walkitout (walkitout) wrote,

_Local Custom_, Sharon Lee and Steve Miller SPOILERS RUN RUN RUN the yxtraing will get you

Last month, I posted a review of _Agent of Change_: http://walkitout.livejournal.com/1177154.html

While on vacation, I felt a need for some trashy reading, so along with some Gaslight Chronicles and Turner series, I read some Liaden. When I got home, I read some more Liaden. Gosh there is a lot of Liaden.

In this outing, we meet Anne Davis who had a fling with Er Thom and, without telling him, stopped using contraception and had his child, Shan yos'Galan. This sort of does not make sense. In the Liaden universe, it seems to be the case that there is fertility control that is fully internal and available to both men and women and requires conscious effort to turn off. It doesn't make much sense that Er Thom would have been shooting other than blanks, whatever Anne decided to do -- unless Er Thom _also_ decided to turn his off. Tree involvement at that distance seems unlikely. I chalk this up to the fact that _Local Custom_ was written and published early on, before the universe was more completely developed.

Er Thom is supposed to produce a child with a contract-wife, and he doesn't want to. He wants Anne. He goes to University, where she is (another planet), and discovers the kid. Obvs, Er Thom sucks at Liaden-style cyberstalking. His brother Daav has no trouble discovering the existence of the kid and the kid's name and assumes that is why Er Thom went to see Anne. But nope, Er Thom had a Focus and the kid is a surprise to him. I found this confusing. I feel like the presentation was intended to be a Secret Baby story but with Daav as this sort-of-omniscient Here's What's Going On person.

The next thing that happens is irritating: a comprehensive misunderstanding occurs between the Liadens and Anne about the implications of Shan being Seen by Delm Thorval. I find this unlikely. Anne teaches Liaden; Er Thom is a Master Trader. And yet they don't apparently know basic stuff about each other's culture's marriage and family raising customers. Seriously? Are you guys adults? On the other hand, young women wander the world and marry young men from Saudi and similar and are surprised at what happens next. And a FOAF married a woman who was sufficiently Missouri Synod to have attended Concordia University (the Portland, OR one) -- and then was surprised at how religious she was (and the kind of religious). So maybe this happens a lot, but I still don't have to respect it.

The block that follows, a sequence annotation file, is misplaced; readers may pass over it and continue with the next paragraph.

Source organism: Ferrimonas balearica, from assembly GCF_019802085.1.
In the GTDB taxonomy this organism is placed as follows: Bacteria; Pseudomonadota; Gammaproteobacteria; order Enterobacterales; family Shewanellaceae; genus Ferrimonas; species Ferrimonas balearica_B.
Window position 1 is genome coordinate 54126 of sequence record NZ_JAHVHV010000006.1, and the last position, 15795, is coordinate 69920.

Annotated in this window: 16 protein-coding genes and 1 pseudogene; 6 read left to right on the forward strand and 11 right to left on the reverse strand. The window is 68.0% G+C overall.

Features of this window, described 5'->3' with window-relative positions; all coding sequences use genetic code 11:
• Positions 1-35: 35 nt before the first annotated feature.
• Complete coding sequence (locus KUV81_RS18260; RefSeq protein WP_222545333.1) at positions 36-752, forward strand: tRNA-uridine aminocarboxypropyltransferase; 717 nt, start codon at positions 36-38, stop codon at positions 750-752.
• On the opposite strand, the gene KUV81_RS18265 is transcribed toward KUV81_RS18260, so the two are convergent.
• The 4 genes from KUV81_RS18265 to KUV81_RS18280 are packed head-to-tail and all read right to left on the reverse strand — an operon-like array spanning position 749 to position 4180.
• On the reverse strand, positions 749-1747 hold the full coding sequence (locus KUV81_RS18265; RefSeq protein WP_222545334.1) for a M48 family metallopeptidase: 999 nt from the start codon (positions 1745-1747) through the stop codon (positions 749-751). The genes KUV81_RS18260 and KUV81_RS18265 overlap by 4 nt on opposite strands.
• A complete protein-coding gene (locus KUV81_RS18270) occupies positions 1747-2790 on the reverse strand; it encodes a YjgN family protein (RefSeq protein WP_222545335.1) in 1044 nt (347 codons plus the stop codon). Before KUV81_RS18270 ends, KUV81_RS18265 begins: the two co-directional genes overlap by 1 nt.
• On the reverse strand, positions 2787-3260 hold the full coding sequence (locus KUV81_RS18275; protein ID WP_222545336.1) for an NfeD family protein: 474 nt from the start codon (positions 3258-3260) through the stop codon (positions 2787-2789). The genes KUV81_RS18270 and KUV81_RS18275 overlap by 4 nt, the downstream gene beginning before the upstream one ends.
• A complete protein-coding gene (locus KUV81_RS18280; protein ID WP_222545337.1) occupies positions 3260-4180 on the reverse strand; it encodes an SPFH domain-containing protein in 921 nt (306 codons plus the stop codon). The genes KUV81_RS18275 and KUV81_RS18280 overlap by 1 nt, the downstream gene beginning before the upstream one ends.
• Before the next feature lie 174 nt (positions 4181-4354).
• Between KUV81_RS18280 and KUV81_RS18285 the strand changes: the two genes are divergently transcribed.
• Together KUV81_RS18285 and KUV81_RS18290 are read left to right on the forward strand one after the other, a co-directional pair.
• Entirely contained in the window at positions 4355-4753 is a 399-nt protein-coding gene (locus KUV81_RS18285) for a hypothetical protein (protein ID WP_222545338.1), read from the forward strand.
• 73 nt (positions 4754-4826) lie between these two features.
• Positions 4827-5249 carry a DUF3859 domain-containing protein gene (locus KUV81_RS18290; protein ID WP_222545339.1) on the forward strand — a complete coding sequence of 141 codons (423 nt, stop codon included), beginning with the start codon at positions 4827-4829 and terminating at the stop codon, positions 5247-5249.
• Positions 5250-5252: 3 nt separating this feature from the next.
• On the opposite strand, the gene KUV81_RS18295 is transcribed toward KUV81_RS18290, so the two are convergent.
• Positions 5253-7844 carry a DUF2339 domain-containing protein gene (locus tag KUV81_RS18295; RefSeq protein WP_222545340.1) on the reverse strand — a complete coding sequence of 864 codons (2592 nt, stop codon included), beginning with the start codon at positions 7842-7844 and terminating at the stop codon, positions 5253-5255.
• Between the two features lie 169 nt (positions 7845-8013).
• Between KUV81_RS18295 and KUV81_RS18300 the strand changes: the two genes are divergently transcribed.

When Anne works out what has just happened, it calls into question all the rest of her interactions with the Liadens (reasonable), and that opens her and Shan up to an attack and the resolution of that helps everything get explained. The mechanics of the plot are really creaky through this bit (seriously, at what point is someone going to realize that CompLing getting all blowed up might have been related to Anne's work?). Once everyone is back down on planet, they still have to deal with gratuitously stupid and evil (bigotry edition, complicated by a strong desire to make everyone else as miserable as she is) Petrella, Er Thom's mum.

Er Thom's mum (and, for that matter, Birin Mizel in other novels, not to mention Kareen) does not actually make any sense to me. Sharon Lee and Steve Miller are consciously writing a Regency Novel (with elves!) in space, but they really went way over the top with Petrella. I don't think there is anyone in Georgette Heyer as gratuitously horrible as Petrella, in a way that runs counter to Petrella's own interests.

You might think from reading this review that I really didn't like this book. That would be wrong. This book has amazing narrative momentum. I really, really did want to know what was going to happen next, and given that is Prime Directive in novels, Lee and Miller for the win. There are enormous weaknesses in characterization: smart people doing stupid things that are inadequately motivated. There are weaknesses in worldbuilding (one more room in Liad or elsewhere piled everywhere with booktapes and I think I really will scream, and of course the above mentioned contraceptive confusion). Loose ends abound (I'm several more books in at this point, and I still don't see any indication that anyone has followed up on the CompLing explosion and honestly that really makes me nuts). And there are well respected Healers all over the place that people are really resistant to making use of. But, you know, for Narrative Momentum, I will put up with a lot worse than any of this.
Tags: book review, sf
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